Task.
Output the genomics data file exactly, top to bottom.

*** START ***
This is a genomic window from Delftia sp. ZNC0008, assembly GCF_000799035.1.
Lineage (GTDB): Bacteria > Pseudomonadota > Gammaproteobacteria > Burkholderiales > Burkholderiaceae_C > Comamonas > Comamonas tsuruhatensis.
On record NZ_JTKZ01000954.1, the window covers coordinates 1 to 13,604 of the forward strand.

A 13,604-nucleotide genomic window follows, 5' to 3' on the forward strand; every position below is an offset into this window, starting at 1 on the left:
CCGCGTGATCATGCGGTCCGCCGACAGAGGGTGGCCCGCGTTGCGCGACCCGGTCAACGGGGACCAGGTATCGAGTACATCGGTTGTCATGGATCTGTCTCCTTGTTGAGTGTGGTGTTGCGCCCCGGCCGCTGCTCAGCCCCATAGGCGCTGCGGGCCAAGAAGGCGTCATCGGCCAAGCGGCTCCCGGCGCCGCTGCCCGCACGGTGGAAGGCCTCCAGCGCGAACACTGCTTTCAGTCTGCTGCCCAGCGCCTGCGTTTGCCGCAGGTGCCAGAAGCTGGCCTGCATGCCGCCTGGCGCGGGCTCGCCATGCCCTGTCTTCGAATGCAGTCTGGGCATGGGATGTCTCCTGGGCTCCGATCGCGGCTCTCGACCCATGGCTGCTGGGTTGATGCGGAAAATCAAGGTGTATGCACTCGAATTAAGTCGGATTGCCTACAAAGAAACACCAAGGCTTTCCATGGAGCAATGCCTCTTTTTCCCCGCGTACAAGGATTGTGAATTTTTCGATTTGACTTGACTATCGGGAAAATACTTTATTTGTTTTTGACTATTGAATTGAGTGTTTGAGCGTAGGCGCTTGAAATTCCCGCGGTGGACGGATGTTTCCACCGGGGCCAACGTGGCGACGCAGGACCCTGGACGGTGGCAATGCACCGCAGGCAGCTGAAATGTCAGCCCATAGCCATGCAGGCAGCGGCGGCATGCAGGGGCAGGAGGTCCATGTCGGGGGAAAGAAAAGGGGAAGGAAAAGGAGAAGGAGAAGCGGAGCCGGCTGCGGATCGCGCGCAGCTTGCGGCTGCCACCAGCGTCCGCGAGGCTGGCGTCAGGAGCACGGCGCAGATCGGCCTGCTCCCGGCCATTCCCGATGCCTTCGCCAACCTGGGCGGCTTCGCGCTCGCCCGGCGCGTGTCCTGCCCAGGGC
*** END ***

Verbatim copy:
This is a genomic window from Delftia sp. ZNC0008, assembly GCF_000799035.1.
Lineage (GTDB): Bacteria > Pseudomonadota > Gammaproteobacteria > Burkholderiales > Burkholderiaceae_C > Comamonas > Comamonas tsuruhatensis.
On record NZ_JTKZ01000954.1, the window covers coordinates 1 to 13,604 of the forward strand.

A 13,604-nucleotide genomic window follows, 5' to 3' on the forward strand; every position below is an offset into this window, starting at 1 on the left:
CCGCGTGATCATGCGGTCCGCCGACAGAGGGTGGCCCGCGTTGCGCGACCCGGTCAACGGGGACCAGGTATCGAGTACATCGGTTGTCATGGATCTGTCTCCTTGTTGAGTGTGGTGTTGCGCCCCGGCCGCTGCTCAGCCCCATAGGCGCTGCGGGCCAAGAAGGCGTCATCGGCCAAGCGGCTCCCGGCGCCGCTGCCCGCACGGTGGAAGGCCTCCAGCGCGAACACTGCTTTCAGTCTGCTGCCCAGCGCCTGCGTTTGCCGCAGGTGCCAGAAGCTGGCCTGCATGCCGCCTGGCGCGGGCTCGCCATGCCCTGTCTTCGAATGCAGTCTGGGCATGGGATGTCTCCTGGGCTCCGATCGCGGCTCTCGACCCATGGCTGCTGGGTTGATGCGGAAAATCAAGGTGTATGCACTCGAATTAAGTCGGATTGCCTACAAAGAAACACCAAGGCTTTCCATGGAGCAATGCCTCTTTTTCCCCGCGTACAAGGATTGTGAATTTTTCGATTTGACTTGACTATCGGGAAAATACTTTATTTGTTTTTGACTATTGAATTGAGTGTTTGAGCGTAGGCGCTTGAAATTCCCGCGGTGGACGGATGTTTCCACCGGGGCCAACGTGGCGACGCAGGACCCTGGACGGTGGCAATGCACCGCAGGCAGCTGAAATGTCAGCCCATAGCCATGCAGGCAGCGGCGGCATGCAGGGGCAGGAGGTCCATGTCGGGGGAAAGAAAAGGGGAAGGAAAAGGAGAAGGAGAAGCGGAGCCGGCTGCGGATCGCGCGCAGCTTGCGGCTGCCACCAGCGTCCGCGAGGCTGGCGTCAGGAGCACGGCGCAGATCGGCCTGCTCCCGGCCATTCCCGATGCCTTCGCCAACCTGGGCGGCTTCGCGCTCGCCCGGCGCGTGTCCTGCCCAGGGC